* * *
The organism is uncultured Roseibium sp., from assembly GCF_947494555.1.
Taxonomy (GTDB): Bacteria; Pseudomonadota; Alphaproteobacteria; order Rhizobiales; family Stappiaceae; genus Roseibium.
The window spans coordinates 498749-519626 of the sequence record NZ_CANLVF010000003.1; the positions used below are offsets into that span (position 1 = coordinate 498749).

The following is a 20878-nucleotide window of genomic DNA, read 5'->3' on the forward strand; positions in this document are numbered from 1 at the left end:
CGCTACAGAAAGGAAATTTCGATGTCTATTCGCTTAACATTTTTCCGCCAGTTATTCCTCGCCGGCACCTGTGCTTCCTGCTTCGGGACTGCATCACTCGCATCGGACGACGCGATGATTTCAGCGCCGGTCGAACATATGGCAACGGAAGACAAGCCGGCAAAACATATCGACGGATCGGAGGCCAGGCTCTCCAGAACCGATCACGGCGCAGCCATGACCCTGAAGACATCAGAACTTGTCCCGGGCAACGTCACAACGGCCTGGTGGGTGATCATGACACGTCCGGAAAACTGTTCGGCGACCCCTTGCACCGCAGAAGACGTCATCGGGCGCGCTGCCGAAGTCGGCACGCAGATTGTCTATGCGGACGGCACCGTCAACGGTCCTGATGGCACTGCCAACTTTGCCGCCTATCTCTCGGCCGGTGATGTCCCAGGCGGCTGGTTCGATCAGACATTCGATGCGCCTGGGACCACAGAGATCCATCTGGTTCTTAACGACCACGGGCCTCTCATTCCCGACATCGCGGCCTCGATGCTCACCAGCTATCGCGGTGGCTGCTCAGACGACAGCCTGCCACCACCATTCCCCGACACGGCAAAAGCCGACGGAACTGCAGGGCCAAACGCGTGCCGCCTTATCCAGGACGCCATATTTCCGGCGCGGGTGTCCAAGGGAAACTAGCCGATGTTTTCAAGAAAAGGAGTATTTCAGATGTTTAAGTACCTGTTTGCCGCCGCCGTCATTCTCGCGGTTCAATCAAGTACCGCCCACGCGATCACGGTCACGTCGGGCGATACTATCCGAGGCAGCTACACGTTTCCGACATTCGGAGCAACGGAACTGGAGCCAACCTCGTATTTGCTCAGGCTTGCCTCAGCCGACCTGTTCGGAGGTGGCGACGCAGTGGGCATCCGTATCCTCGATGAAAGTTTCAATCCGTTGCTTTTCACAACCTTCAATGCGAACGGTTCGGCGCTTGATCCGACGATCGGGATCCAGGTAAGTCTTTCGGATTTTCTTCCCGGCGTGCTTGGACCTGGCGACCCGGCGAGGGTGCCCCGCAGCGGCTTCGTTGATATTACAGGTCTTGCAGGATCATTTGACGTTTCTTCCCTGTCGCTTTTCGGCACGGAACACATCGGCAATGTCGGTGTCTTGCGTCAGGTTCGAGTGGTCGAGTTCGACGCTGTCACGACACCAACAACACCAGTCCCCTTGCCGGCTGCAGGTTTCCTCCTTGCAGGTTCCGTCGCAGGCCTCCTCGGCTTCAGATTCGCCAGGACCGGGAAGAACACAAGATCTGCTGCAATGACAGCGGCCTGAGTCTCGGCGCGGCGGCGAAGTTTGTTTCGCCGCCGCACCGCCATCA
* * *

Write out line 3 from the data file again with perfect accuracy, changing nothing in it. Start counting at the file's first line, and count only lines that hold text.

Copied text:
The window spans coordinates 498749-519626 of the sequence record NZ_CANLVF010000003.1; the positions used below are offsets into that span (position 1 = coordinate 498749).